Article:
Today is International Women's Day. A day originating from women's strikes against poor working conditions in the textile industry, some 100 years ago. Since then, a lot has improved for women but, unfortunately, men and women obviously still don’t have equal rights. In 1949, Simone de Beauvoir already warned that ‘women’s rights will never be vested. You have to stay vigilant your whole life’. Recent developments such as the tightening of abortion laws in some countries confirm this view and show that even in the ‘free West’ women’s rights are still far from self-evident.
How do local people already arm themselves against the consequences of climate change? And what can other local communities and policy makers learn from them? The Centre for Social Research and Development (CSRD), a CSO from Vietnam and a partner of Both ENDS, produced an easy-to-read, practical guide to implementing various local adaptation measures.
GAGGA rallies the collective power of the women's rights and environmental justice movements to realize a world where women can and do access their rights to water, food security, and a clean, healthy and safe environment.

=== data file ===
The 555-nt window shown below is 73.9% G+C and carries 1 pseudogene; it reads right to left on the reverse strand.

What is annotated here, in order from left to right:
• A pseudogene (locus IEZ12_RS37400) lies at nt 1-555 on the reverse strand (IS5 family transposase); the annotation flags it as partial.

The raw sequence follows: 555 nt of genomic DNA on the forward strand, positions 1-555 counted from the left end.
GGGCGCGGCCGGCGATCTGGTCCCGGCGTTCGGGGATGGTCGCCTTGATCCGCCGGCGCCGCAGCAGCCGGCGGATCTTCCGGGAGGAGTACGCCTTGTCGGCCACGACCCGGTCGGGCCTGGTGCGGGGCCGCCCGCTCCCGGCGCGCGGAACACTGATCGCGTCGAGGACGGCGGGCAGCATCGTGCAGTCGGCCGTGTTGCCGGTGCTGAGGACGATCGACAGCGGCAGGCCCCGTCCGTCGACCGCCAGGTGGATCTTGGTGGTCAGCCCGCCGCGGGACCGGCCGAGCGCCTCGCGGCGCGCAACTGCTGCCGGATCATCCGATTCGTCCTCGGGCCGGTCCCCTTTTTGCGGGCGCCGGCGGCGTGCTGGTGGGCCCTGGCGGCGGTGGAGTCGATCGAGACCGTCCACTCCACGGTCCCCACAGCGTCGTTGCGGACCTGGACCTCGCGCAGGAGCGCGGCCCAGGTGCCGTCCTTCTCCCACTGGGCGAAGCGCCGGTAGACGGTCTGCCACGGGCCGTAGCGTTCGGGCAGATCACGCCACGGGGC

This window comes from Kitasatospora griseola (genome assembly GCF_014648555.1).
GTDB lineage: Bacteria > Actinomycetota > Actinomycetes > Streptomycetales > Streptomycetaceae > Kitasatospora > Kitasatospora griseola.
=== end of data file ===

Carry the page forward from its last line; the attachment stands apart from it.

Take yourself on a trip back in time. Go to Mar del Plata, Argentina, in the year 1977. A high profile international conference is taking place under the auspices of the United Nations, full of hope and burdened with lofty aims. In that year, only 20% of the world's rural population in developing countries had access to safe drinking water.
Both ENDS' deputy director Paul Wolvekamp attended the 10th Dialogue on Forests, Governance and Climate Change which was hosted by the Rights and Resources Initiative (RRI) and Oxfam Novib and took place in The Hague on the 7th of september.